Nightly News | April 30, 2011
>>> good evening. again, a mounting death toll from this week's historic tornado outbreak here in the south. rescuers acknowledge time is running out to find survivors. as we come on the air tonight, officials say at least 341 people are dead across seven states, making this the country's second deadliest tornado outbreak ever. thousands of others are injured. the sheer number of people left homeless by this disaster has created what the mayor of tuscaloosa has called a humanitarian crisis. and that has prompted a tremendous response. nbc's john yang joins me now to lead off our coverage. john, folks here are going through an awful lot right now.
>> reporter: that's absolutely right, lester. you walk around this city, walk around this state, there are so many different emotions. relief at having survived, grief at having lost a loved one, desperation at not having a place to live right now. tonight struggling to pick up and move forward. in hardest-hit alabama today volunteers scrambled to deliver aid, distributing water, ice, and medical supplies to people left homeless by the record rash of devastating tornadoes. in tuscaloosa , with nearly 40 dead, at least 570 missing, and more than 1,000 injured, a remarkable relief effort. people cleaned up what was left of their homes and crews from out of state repaired power lines .
>> we still remain that shining city on a hill because the world has seen our faith in god and our faith in each other.
>> reporter: those who lost all their belongings are amazed they didn't lose their lives.
>> guess that's the place to be, under the stairway.
>> yeah. listen, it was for you and your wife.
>> reporter: this is what's left of where two generations of the hicks family lived side by side . mike hicks and his wife survived by taking cover in a closet. his son knoll sxn daughter-in-law tessa, newlyweds, by hiding in a bathtub.
>> went to sit in the bathtub and thought i'll look one more time out the window and when i did those palm trees were just snapped.
>> reporter: in neighborhoods like these across the region it's not just the residents digging out. it's neighbors helping neighbors, friends helping friends, families helping families, and even total strangers coming up, doing what they can to help. the search for the missing ranged from the papers of the tuscaloosa newspaper and its website to search and rescue squads deploying in pleasant grove , alabama , hoping for the best --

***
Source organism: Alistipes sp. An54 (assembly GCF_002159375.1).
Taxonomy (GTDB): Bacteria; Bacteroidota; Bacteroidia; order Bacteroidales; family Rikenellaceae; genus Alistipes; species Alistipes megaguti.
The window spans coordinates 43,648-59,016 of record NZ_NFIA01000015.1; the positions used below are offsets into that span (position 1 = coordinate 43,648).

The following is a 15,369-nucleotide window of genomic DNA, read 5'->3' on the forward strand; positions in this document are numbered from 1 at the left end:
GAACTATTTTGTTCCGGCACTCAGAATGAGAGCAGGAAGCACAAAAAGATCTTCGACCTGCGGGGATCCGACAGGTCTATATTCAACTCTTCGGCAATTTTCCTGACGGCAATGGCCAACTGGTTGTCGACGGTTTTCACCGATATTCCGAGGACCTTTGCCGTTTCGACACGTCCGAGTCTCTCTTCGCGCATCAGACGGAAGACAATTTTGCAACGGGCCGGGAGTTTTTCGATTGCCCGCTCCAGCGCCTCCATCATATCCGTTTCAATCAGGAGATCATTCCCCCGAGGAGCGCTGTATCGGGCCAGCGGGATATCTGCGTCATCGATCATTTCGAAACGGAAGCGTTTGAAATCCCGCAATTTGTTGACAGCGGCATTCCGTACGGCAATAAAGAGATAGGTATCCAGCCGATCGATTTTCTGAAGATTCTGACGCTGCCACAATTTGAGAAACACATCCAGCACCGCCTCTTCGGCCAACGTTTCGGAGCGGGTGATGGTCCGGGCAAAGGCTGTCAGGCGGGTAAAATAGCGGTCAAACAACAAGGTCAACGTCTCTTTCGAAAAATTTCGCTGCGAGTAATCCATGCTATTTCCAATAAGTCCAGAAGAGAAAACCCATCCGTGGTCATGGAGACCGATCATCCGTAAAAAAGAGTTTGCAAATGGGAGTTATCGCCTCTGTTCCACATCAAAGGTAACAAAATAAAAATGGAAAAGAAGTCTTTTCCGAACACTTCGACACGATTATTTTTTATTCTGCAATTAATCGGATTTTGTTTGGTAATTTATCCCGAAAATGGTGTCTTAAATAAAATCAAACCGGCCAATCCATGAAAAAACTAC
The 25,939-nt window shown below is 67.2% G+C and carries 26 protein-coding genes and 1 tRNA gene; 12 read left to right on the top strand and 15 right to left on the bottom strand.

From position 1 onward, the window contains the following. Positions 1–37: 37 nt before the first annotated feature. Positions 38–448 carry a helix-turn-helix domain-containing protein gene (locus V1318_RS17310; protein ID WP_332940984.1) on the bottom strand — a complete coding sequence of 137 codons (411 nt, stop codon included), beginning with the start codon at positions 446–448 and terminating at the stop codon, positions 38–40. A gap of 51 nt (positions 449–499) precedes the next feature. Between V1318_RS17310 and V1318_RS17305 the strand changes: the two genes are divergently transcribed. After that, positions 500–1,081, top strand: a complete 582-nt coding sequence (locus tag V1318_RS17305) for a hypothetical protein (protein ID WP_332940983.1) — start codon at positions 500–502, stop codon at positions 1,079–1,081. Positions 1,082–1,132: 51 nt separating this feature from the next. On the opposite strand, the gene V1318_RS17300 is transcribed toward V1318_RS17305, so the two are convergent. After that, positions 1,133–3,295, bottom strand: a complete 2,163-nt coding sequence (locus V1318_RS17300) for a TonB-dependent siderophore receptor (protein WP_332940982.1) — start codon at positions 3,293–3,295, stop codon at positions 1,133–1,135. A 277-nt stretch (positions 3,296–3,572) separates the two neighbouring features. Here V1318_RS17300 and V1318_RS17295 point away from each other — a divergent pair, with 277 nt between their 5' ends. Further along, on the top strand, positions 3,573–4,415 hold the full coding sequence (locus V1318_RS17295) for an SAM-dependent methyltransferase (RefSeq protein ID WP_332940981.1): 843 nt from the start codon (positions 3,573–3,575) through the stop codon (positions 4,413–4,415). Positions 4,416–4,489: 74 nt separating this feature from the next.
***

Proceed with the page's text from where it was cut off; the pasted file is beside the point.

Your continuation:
>> potentially this is the last viable day.
>> reporter: -- but fearing the worst. a psychologist specializing in disasters says the destruction will leave a mark. even on those whose jobs are to help.
>> i get very concerned about our first responders. they're well trained. they know what they're doing. but in a situation like this the impact of what's going on can be overwhelming.
>> reporter: a wide swath of the south remains without power. in alabama about 300,000 customers are still without electricity. outages also persist in mississippi, georgia, tennessee, and virginia. with the university of alabama where the tornadoes canceled the rest of the school year, parents picked up their children, grateful that they're safe.
>> we're just most thankful that he's okay. that's all we care about. you can replace everything else.
>> reporter: the federal government is turning its full resources to the recovery effort. fema's bringing in mobile units and trailers for the homeless. and tomorrow, lester, five cabinet heads will be on the ground to survey the damage and assess the needs.
>> all right. john yang . john, thanks very much.